Taxes are devilish in Perry’s Eden

Last week in this space I speculated that Rick Perry’s deceit on illegal immigration pales when compared with a grander ruse. Eclipsing the hypocrisy of his immigration positions, the Perry record on taxes might be worse. This two-facedness will eventually undermine the credibility of his so-called gubernatorial accomplishments. 

My central thesis is that Perry is not necessarily personally culpable in his duplicity on such issues as immigration and taxes. To the contrary, he’s just a proud Texan acting Texan. Lone Star group-think takes boosterism to the limit. Texas wants to be No. 1 in everything. Perry can simultaneously pose as both the toughest and the most compassionate governor when it comes to illegal immigration. He’s leading in both categories. Leading similarly on taxes will be an even tougher straddle.

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Let’s start with the myth that Texas has no taxes. Yes, Texas has no income tax, but that’s just a small part of the picture. It’s as if Texas tax policy was designed by pollsters. Polling consistently shows that the public considers income taxes the least fair of all taxes. Perhaps that’s why Texas shuns them. But what gets overlooked in Perry’s idolatrous exaltation of no income tax is that Texas’s sales tax rate of 6.25 percent is well above the national average. And this state rate doesn’t take into account additional pennies added by localities, often heading north toward the 8.25 percent maximum allowed by state law. Even if sales taxes are considered fairer, there’s no way that charging 8 percent or more is taxpayer-friendly.

But the real Achilles’ heel of Texas is the local property tax. The hidden secret is that property taxes are devilish in Rick Perry’s Eden. Here are the facts. According to the respected Tax Foundation, Texas property taxes are the highest in the nation, No. 1, as a percentage of home value. Texas’s median real estate taxes and property taxes paid as a percentage of median income are 14th- and 12th-highest, respectively.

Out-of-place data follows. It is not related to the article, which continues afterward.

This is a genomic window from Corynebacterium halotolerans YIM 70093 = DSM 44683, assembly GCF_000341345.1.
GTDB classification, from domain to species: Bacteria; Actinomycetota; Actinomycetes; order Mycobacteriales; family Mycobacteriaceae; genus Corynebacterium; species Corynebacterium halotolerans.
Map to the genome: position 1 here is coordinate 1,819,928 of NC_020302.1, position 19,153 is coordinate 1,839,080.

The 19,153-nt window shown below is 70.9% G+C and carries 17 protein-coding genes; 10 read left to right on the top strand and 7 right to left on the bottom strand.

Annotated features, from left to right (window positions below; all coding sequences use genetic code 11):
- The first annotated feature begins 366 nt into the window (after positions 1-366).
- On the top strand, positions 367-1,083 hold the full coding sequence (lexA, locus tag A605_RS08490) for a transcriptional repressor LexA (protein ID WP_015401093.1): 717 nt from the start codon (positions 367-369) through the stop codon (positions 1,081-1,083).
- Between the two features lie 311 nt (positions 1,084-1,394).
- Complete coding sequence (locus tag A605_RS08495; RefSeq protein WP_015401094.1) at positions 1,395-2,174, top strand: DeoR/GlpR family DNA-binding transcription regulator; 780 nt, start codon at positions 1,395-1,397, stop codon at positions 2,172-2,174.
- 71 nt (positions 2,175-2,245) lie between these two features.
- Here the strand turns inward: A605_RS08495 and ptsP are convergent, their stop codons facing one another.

Travis County, which contains the state capital, has the 65th-highest property taxes of any county in America. Well, you say, that’s just because liberal Austin hippies are running the place. How do you explain, then, that Republican Collin County, a north Dallas suburb, has the 55th-highest taxes, an even more disturbing statistic? Perhaps Perry might explain why rural Concho County, where his home of Paint Rock is located, ranks No. 660 out of 2,922 counties nationwide when it comes to property taxes paid as a percent of median home value for the period 2005-2009. What could be going on there, in the middle of nowhere, that’s so expensive? I pulled one Paint Rock tax bill to see what’s up. In addition to county taxes, there are property taxes due for the local school district, a road district, a hospital district and a water district. It’s the Texas way of papering over the gaps caused by no income tax to pay for things. And there’s little or no accountability. Texas local officials can often raise these taxes without a vote of the people. At the same time, state officials such as Perry just shrug or look the other way while praising local control.

Worse yet, on Perry’s watch the Legislature did more papering-over the mess by passing a radical new franchise or margins tax that was brutal to small business. Many Texans consider it a de facto income tax that violates the state constitution.

The Texas way seems to be relying on poll-tested “fair taxes” and low taxes at the most visible levels while being hands-off as locals fleece the public. At the national level, would Perry’s flavor of federalism favor lower federal taxes while pushing the ugly business of taxing to states and localities? That would just be a Texan being Texan.

David Hill is a pollster who has worked for Republican candidates and causes since 1984.